Men charged for 'Isis-inspired plot' targeting New York concerts, landmarks and crowded trains

Shehab Khan, Emily Shugerman
Members of the New York City Police Counterterrorism force stand guard in Times Square: Stephanie Keith/Getty Images

Three men have been charged with plotting Isis-inspired attacks on concerts, landmarks, and the subway system in New York City.

All three men have been arrested and one has plead guilty, according to the US Attorney for the Southern District of New York, whose office announced the charges on Friday.

The men planned to detonate bombs in Times Square, a popular tourist destination, and on the subway, according to the DA. They were also said to ahve planned to shoot civilians at a number of concerts.

The alleged plans were thwarted by an undercover FBI agent claiming to be an Isis supporter, the DA said. One man was arrested in New Jersey, while the two others were arrested in Pakistan and the Philippines – foreign countries from which they allegedly helped plan the attacks.

Abdulrahman el Bahnasawy, a 19-year-old Canadian citizen, allegedly purchased bomb-making materials and secured a cabin within driving distance of New York in which to assemble them. Talha Haroon, a 19-year-old living in Pakistan, is said to have made plans to travel to New York to help him. The third defendant, 37-year-old Russel Salic of Pakistan, is accused of wiring money to fund the operation.

Mr el Bahnasawy plead guilty to a seven-count charge last October. Mr Haroon faces five charges, and Mr Salic faces seven - they have not yet answered the charges. All three men have been charged with multiple crimes carrying a life sentence.

The US hopes to extradite Mr Salic and Mr Haroon from their home countries to face a US court.

The men sent electronic messages to the undercover agent expressing their desire to carry out Paris- and Brussels-like terrorist attacks in New York City, the DA's office said. Mr el Bahnasawy allegedly texted the agent that he hoped to “create the next 9/11".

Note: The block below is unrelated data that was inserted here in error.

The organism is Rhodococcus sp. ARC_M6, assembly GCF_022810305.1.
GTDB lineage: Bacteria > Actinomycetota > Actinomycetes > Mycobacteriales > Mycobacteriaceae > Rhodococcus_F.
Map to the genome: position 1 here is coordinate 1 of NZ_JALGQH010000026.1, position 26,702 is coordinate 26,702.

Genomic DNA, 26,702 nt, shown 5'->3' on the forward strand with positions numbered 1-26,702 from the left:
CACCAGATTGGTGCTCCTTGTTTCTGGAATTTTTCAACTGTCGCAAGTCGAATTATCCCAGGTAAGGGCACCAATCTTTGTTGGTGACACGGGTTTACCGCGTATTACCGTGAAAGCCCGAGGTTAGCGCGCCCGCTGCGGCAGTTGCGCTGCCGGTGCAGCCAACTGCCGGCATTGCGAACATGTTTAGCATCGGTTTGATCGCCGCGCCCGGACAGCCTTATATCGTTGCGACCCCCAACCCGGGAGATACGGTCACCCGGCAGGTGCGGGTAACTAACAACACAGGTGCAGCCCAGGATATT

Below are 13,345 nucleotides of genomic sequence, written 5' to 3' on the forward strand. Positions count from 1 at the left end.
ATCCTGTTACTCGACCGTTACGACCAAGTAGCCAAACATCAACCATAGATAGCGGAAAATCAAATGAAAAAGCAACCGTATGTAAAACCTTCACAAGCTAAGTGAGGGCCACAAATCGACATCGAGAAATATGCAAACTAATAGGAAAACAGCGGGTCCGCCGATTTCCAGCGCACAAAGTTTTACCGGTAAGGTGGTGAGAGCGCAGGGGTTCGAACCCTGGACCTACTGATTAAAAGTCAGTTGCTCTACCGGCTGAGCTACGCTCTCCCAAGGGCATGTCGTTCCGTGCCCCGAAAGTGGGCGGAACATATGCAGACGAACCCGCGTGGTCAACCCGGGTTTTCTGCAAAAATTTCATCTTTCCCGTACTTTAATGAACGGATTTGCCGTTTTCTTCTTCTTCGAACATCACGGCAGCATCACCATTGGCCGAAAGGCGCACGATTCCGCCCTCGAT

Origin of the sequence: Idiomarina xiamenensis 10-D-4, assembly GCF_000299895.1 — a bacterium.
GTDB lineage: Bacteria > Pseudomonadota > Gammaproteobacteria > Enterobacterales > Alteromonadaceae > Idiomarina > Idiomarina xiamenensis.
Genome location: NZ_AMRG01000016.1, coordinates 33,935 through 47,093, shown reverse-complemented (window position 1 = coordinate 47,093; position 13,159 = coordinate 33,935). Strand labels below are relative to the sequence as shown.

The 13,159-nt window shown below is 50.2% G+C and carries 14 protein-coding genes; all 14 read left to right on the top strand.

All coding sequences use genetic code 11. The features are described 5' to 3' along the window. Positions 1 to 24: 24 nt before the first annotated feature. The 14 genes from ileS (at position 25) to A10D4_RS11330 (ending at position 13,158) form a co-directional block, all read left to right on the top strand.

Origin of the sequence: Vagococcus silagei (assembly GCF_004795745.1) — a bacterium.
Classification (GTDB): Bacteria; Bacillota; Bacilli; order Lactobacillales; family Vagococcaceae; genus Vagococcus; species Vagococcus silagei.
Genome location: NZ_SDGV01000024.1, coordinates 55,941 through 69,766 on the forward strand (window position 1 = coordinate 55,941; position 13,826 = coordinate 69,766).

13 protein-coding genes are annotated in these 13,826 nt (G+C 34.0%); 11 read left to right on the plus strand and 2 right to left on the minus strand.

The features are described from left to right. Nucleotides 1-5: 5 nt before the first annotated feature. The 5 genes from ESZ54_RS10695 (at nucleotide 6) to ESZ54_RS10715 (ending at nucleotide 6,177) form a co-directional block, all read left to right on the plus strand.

Mr Haroon allegedly claimed to have been in contact with Isis associates within the Khorasan Province, and to have met explosives experts to determine the exact materials needed for the bomb. The men claimed Mr Salic was a "trusted Isis supporte" who had funded previous attacks, according to the DA.

Mr el Bahnasawy was arrested in March 2016, when he travelled from Canada to the US to prepare for the attacks, the DA's office said. Mr Haroon and Mr Salic were subsequently arrested in their home countries.

Although the plans were discovered more than a year ago, the arrests were not revealed until 6 October, when authorities were confident that no one else was involved.

The news came days after a man with no link to any terror group opened fire on a concert crowd in Las Vegas, killing 58 people. A little over a year before, an Isis-inspired bomber detonated a pressure cooker bomb on the New York subway. No one was killed.

Although the men’s plots were not put into motion, former FBI Supervisor JJ Klaver told NBC News that the men would not have been arrested unless there was some substance to their plans.

"They are going to look at the extent of the plans being made and the extent that these guys are taking actions to further those plans," Mr Klaver said.

Attorney information for the three men was not immediately available.